Work Abroad

Making Commissions on the Road, the Middleman

How to get your cut by knowing the sharp angles…

He returned the money, keeping only one anna in each rupee of the price of the Umballa ticket as his commission- the immemorial commission of Asia.

(Kim by Rudjard Kipling))

We’ve all been harassed by merchants and touts on the road. From carpet sellers to tour guides to dope dealers, the traveller is seen as a target, full of saved up foreign currency to spend. Our eyes are met, our elbows are tugged and our taxis diverted to gem stores run by scheisters with fake, gleaming smiles.

Thing is, we do actually need and want to buy stuff when we’re away. We need to find good rooms, cheap bus tickets, presents for friends back home, dope to smoke, maybe we’d even secretly like to have that emerald ring but are too scared to make a fool of ourselves by buying coloured glass. Besides, with so many scammers and sharks out there, how do we even start looking?

Merchants all round the world despair of tight backpackers and distrustful tourists. All they want to do is get rid of some questionable merchandise and unburden the foreigner of some of that heavy, hard currency – but the spirit of trust is long dead…

That’s where you come in.

Most foreigners will trust another foreigner long before a local. You might have the same racial features, speak the same language and share a whole bunch of cultural references that make you more familiar – and hence trustworthy – than all the local shopkeepers put together.

Taking Commission

So here’s how it works: you spot travellers in the bus station, walking around the main plaza or sitting in a café and you get chatting. You let it be known that you’ve been in town for some weeks now and offer to show them around. They get a free tour, some inside information and at some point you drop in for tea at your favourite carpet shop – if your new friends buy something you get the pre-arranged commission from the owner of the store.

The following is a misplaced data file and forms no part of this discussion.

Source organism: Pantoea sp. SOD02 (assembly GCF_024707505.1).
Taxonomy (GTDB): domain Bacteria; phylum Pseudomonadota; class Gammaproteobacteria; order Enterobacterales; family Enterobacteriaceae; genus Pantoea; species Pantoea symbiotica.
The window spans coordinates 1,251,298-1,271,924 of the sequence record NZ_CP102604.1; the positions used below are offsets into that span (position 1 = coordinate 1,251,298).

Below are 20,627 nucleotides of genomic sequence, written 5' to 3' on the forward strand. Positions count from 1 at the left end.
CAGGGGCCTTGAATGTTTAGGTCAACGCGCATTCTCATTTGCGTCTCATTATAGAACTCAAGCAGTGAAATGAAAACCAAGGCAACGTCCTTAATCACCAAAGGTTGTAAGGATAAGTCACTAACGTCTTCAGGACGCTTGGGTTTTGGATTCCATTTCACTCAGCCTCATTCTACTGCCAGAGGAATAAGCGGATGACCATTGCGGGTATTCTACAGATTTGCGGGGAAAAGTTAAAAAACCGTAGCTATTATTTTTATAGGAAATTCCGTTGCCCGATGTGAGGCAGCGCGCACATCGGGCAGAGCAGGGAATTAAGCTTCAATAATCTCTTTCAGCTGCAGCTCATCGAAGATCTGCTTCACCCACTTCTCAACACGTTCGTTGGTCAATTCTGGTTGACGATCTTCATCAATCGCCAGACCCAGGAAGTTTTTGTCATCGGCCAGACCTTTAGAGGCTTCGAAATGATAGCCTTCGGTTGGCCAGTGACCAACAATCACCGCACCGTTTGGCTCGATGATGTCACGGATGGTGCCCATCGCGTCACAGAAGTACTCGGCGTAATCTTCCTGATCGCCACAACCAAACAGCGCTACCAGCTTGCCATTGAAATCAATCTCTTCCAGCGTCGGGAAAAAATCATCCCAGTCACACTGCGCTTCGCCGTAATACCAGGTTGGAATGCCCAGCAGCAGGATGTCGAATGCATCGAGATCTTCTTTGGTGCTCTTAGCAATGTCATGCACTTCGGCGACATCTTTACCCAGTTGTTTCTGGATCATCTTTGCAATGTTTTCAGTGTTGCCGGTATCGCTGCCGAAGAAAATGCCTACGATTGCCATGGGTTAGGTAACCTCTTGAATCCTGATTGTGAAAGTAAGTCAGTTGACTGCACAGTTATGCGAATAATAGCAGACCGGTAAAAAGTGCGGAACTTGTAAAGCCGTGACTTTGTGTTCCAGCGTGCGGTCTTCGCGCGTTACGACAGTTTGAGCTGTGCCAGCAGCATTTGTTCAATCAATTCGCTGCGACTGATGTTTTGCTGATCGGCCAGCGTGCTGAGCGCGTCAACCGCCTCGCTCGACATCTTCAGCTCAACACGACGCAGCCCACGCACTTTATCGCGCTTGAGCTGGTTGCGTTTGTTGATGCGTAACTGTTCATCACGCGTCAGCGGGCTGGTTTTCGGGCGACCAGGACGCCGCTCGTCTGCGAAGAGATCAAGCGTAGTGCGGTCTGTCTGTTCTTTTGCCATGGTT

You make sure to take commission only from honest shops that provide good quality goods at reasonable prices and so your conscience is clear. The tourists have got what they wanted with minimal stress, the local merchant has made his sale and you have made enough commission to keep you another day on the road.

Sorting Out Hotels & Apartments

A variant of this is to meet travellers at the bus station and take them to a good hotel. Make deals with 2 or 3 hotels of varying rates in advance and then you assess how much the new arrivals are willing to pay. Get some photos of the place, a business card and hustle the travellers into a taxi (who also pays you commission) before they can get out the kryptonite of all commission-seekers – the guidebook.

If you’re somewhere where travellers might want to hang around for a week or more, you can also sort them out apartments. Get a list of landlords who rent apartments on a short-term basis, work out the price and then add 20% on top as your commission. You show the travellers the place, get them to sign some contract that’s not worth the paper it’s printed on, collect the cash and give them the key. Tickets and Services

If you find a good flight agent you can phone up and sort tickets out (adding your commission), likewise for tickets to sports events, concerts and festivals. Once you’ve brought a couple of clients to the agents they’ll know to take you seriously and won’t grumble too much about coming up with a quote for that Carnival/football/flight ticket.

How to Find Customers

Most of your clients will be found in the street. Buy them a drink, get chatting and be a general fountain of information, stories and good company. If the conversation comes around to something you can sell, all well and good, if not leave them with your card and let them know about the services you can provide.

And when there’s no new backpackers in the street, there’s always the internet. You can become an authoritative poster on relevant forums (be the Rio expert on the Brazil Thorn Tree!) or maintain a twitter feed @buenasairesguide posting links to events and info until people begin to ask you questions about their upcoming trip or vacation – bang! You’ve got them!

The Karma of the Middleman (Middleperson?)

Are you a parasite? Could the traveller have found a better price without you? Are you abusing people’s trust to make a profit?

Well, you might be. It depends how you do it. You might also be saving travellers from getting ripped off by double-dealing gem merchants or staying in fleabag hotels or missing out on that alternative theatre event that they didn’t even know was going on.

Ideally, you should be a bridge. You’re a quality control between the buyer and the seller, making sure everyone concerned is happy about the transaction. Especially you…